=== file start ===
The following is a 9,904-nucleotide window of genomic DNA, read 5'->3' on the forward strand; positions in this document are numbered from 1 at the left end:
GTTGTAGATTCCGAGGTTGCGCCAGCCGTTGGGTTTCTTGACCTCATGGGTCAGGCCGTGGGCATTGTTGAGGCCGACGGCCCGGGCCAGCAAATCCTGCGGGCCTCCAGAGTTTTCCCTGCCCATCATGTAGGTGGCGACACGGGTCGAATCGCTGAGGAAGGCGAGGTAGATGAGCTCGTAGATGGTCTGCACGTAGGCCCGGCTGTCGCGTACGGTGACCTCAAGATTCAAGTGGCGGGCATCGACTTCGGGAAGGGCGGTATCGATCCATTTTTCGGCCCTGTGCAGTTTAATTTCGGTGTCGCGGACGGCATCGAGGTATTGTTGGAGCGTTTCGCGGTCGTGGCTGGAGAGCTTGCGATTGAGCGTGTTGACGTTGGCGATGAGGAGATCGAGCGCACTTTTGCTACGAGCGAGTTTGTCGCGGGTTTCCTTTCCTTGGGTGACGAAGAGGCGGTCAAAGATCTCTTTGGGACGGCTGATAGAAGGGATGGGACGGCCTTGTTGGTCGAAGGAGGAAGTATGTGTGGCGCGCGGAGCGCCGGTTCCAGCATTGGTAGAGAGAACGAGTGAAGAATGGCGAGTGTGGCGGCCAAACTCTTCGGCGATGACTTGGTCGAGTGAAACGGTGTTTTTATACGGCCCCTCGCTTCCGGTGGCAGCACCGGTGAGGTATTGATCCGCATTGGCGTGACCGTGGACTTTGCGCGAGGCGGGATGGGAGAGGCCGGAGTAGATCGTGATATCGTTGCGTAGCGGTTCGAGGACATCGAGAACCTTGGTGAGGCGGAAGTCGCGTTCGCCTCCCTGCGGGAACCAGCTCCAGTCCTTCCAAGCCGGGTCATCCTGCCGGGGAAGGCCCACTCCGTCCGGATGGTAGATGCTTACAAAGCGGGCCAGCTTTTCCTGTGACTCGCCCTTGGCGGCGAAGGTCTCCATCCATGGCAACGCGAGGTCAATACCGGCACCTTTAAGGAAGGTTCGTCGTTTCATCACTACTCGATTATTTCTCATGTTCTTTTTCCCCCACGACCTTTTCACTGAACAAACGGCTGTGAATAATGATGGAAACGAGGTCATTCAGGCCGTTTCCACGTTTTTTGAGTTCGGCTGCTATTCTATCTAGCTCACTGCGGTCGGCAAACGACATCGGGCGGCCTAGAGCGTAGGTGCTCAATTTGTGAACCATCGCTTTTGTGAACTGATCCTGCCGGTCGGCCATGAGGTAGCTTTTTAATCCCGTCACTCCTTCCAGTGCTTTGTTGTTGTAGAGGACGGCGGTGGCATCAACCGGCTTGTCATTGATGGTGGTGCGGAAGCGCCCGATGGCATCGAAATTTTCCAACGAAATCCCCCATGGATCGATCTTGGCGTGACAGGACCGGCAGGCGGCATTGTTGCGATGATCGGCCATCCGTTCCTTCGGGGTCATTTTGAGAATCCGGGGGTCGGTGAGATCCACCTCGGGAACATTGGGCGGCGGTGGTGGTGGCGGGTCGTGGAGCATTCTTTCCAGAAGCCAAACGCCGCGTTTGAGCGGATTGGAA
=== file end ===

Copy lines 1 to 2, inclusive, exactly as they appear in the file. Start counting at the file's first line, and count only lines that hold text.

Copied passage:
The following is a 9,904-nucleotide window of genomic DNA, read 5'->3' on the forward strand; positions in this document are numbered from 1 at the left end:
GTTGTAGATTCCGAGGTTGCGCCAGCCGTTGGGTTTCTTGACCTCATGGGTCAGGCCGTGGGCATTGTTGAGGCCGACGGCCCGGGCCAGCAAATCCTGCGGGCCTCCAGAGTTTTCCCTGCCCATCATGTAGGTGGCGACACGGGTCGAATCGCTGAGGAAGGCGAGGTAGATGAGCTCGTAGATGGTCTGCACGTAGGCCCGGCTGTCGCGTACGGTGACCTCAAGATTCAAGTGGCGGGCATCGACTTCGGGAAGGGCGGTATCGATCCATTTTTCGGCCCTGTGCAGTTTAATTTCGGTGTCGCGGACGGCATCGAGGTATTGTTGGAGCGTTTCGCGGTCGTGGCTGGAGAGCTTGCGATTGAGCGTGTTGACGTTGGCGATGAGGAGATCGAGCGCACTTTTGCTACGAGCGAGTTTGTCGCGGGTTTCCTTTCCTTGGGTGACGAAGAGGCGGTCAAAGATCTCTTTGGGACGGCTGATAGAAGGGATGGGACGGCCTTGTTGGTCGAAGGAGGAAGTATGTGTGGCGCGCGGAGCGCCGGTTCCAGCATTGGTAGAGAGAACGAGTGAAGAATGGCGAGTGTGGCGGCCAAACTCTTCGGCGATGACTTGGTCGAGTGAAACGGTGTTTTTATACGGCCCCTCGCTTCCGGTGGCAGCACCGGTGAGGTATTGATCCGCATTGGCGTGACCGTGGACTTTGCGCGAGGCGGGATGGGAGAGGCCGGAGTAGATCGTGATATCGTTGCGTAGCGGTTCGAGGACATCGAGAACCTTGGTGAGGCGGAAGTCGCGTTCGCCTCCCTGCGGGAACCAGCTCCAGTCCTTCCAAGCCGGGTCATCCTGCCGGGGAAGGCCCACTCCGTCCGGATGGTAGATGCTTACAAAGCGGGCCAGCTTTTCCTGTGACTCGCCCTTGGCGGCGAAGGTCTCCATCCATGGCAACGCGAGGTCAATACCGGCACCTTTAAGGAAGGTTCGTCGTTTCATCACTACTCGATTATTTCTCATGTTCTTTTTCCCCCACGACCTTTTCACTGAACAAACGGCTGTGAATAATGATGGAAACGAGGTCATTCAGGCCGTTTCCACGTTTTTTGAGTTCGGCTGCTATTCTATCTAGCTCACTGCGGTCGGCAAACGACATCGGGCGGCCTAGAGCGTAGGTGCTCAATTTGTGAACCATCGCTTTTGTGAACTGATCCTGCCGGTCGGCCATGAGGTAGCTTTTTAATCCCGTCACTCCTTCCAGTGCTTTGTTGTTGTAGAGGACGGCGGTGGCATCAACCGGCTTGTCATTGATGGTGGTGCGGAAGCGCCCGATGGCATCGAAATTTTCCAACGAAATCCCCCATGGATCGATCTTGGCGTGACAGGACCGGCAGGCGGCATTGTTGCGATGATCGGCCATCCGTTCCTTCGGGGTCATTTTGAGAATCCGGGGGTCGGTGAGATCCACCTCGGGAACATTGGGCGGCGGTGGTGGTGGCGGGTCGTGGAGCATTCTTTCCAGAAGCCAAACGCCGCGTTTGAGCGGATTGGAA